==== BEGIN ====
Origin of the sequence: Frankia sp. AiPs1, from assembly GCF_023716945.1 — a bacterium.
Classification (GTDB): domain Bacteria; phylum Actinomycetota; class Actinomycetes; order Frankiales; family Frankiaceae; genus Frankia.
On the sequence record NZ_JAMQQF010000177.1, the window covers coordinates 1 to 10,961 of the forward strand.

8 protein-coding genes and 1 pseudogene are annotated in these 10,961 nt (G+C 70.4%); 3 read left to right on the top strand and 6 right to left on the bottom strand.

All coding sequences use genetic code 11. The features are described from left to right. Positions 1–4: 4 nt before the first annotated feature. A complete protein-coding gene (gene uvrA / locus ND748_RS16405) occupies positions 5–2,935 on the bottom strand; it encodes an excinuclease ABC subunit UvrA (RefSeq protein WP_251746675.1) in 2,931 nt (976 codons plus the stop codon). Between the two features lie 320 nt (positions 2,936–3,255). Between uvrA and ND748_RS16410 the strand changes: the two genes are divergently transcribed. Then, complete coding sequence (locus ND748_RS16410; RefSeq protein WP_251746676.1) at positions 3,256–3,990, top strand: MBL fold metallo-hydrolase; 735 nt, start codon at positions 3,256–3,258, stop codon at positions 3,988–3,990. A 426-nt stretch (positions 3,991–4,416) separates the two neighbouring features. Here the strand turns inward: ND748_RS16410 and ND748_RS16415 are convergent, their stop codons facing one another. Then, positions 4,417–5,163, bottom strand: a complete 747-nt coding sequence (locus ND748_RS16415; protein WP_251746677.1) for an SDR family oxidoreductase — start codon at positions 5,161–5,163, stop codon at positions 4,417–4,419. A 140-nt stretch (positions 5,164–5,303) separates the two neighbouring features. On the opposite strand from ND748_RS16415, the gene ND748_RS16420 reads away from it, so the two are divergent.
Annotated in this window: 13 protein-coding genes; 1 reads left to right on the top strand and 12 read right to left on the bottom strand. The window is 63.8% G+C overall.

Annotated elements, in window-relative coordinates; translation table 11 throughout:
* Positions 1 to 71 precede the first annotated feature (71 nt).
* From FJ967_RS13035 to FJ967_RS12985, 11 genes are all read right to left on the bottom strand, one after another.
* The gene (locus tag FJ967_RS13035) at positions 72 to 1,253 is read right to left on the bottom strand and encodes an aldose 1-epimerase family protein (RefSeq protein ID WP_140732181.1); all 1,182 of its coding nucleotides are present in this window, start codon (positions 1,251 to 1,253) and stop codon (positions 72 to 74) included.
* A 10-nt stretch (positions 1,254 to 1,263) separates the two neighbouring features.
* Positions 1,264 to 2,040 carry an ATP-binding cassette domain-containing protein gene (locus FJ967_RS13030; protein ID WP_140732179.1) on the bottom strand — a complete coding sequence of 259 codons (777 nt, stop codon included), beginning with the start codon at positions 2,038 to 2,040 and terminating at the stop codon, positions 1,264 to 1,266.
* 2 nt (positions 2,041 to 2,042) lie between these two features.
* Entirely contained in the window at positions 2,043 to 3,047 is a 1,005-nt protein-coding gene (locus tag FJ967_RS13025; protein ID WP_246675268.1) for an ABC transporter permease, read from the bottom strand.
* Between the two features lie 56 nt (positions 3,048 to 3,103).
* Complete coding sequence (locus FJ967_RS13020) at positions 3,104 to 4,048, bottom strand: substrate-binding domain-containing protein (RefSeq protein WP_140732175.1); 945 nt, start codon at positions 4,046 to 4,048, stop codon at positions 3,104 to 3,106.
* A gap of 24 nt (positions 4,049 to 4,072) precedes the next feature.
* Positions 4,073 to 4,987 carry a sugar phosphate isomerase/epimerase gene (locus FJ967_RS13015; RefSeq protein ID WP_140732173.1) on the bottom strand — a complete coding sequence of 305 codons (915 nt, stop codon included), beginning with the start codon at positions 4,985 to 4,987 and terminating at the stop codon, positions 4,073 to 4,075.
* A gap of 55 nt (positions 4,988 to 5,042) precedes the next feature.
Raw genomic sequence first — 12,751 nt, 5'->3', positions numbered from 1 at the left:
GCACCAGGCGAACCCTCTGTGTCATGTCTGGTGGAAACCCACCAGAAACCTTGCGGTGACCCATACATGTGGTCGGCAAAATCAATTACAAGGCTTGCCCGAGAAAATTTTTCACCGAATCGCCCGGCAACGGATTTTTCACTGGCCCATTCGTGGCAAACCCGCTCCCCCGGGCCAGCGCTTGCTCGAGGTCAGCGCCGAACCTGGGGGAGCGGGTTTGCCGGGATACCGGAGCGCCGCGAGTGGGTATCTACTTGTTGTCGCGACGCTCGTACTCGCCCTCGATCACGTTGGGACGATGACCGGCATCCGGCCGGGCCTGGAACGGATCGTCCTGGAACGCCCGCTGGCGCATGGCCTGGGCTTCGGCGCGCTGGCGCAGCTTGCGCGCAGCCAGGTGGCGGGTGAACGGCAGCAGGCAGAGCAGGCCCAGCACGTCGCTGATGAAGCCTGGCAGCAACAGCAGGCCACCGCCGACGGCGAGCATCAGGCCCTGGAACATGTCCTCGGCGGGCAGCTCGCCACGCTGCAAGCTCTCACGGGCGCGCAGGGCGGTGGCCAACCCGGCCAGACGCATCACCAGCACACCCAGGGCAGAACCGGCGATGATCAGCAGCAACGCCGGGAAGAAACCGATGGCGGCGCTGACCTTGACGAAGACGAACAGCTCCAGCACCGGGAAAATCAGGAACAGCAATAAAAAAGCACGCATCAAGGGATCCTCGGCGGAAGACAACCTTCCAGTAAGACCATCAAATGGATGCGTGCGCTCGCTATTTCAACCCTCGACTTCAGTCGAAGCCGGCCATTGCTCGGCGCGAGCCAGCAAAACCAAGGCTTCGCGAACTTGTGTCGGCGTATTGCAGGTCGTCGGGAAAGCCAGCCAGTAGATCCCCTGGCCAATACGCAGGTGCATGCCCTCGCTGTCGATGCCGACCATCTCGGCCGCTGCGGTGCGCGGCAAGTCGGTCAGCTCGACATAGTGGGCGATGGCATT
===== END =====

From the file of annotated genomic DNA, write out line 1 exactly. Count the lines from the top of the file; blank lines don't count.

Origin of the sequence: Frankia sp. AiPs1, from assembly GCF_023716945.1 — a bacterium.